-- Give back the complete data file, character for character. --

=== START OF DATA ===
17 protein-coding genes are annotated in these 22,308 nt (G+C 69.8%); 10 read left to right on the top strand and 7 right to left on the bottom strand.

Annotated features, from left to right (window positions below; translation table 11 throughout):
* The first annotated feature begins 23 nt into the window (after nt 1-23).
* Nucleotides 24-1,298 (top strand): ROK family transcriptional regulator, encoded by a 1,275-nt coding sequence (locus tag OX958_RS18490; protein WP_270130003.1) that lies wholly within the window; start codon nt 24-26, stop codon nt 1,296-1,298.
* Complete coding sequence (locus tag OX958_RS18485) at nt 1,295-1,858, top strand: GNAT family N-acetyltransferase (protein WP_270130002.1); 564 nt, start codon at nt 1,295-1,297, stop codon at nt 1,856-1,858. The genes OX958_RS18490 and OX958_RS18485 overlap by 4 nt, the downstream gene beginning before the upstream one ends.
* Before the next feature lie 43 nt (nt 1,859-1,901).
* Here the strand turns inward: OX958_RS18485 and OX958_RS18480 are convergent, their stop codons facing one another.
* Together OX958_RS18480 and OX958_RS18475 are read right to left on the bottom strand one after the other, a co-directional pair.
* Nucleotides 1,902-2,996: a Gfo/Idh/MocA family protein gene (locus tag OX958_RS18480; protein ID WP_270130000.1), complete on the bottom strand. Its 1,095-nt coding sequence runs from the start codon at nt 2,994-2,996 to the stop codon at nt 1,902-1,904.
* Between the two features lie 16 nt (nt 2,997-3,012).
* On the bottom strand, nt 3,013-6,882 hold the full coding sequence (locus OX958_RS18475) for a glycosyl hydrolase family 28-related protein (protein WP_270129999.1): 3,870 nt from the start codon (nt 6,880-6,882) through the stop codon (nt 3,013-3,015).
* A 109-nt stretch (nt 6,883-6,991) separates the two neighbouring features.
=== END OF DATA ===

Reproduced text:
17 protein-coding genes are annotated in these 22,308 nt (G+C 69.8%); 10 read left to right on the top strand and 7 right to left on the bottom strand.

Annotated features, from left to right (window positions below; translation table 11 throughout):
* The first annotated feature begins 23 nt into the window (after nt 1-23).
* Nucleotides 24-1,298 (top strand): ROK family transcriptional regulator, encoded by a 1,275-nt coding sequence (locus tag OX958_RS18490; protein WP_270130003.1) that lies wholly within the window; start codon nt 24-26, stop codon nt 1,296-1,298.
* Complete coding sequence (locus tag OX958_RS18485) at nt 1,295-1,858, top strand: GNAT family N-acetyltransferase (protein WP_270130002.1); 564 nt, start codon at nt 1,295-1,297, stop codon at nt 1,856-1,858. The genes OX958_RS18490 and OX958_RS18485 overlap by 4 nt, the downstream gene beginning before the upstream one ends.
* Before the next feature lie 43 nt (nt 1,859-1,901).
* Here the strand turns inward: OX958_RS18485 and OX958_RS18480 are convergent, their stop codons facing one another.
* Together OX958_RS18480 and OX958_RS18475 are read right to left on the bottom strand one after the other, a co-directional pair.
* Nucleotides 1,902-2,996: a Gfo/Idh/MocA family protein gene (locus tag OX958_RS18480; protein ID WP_270130000.1), complete on the bottom strand. Its 1,095-nt coding sequence runs from the start codon at nt 2,994-2,996 to the stop codon at nt 1,902-1,904.
* Between the two features lie 16 nt (nt 2,997-3,012).
* On the bottom strand, nt 3,013-6,882 hold the full coding sequence (locus OX958_RS18475) for a glycosyl hydrolase family 28-related protein (protein WP_270129999.1): 3,870 nt from the start codon (nt 6,880-6,882) through the stop codon (nt 3,013-3,015).
* A 109-nt stretch (nt 6,883-6,991) separates the two neighbouring features.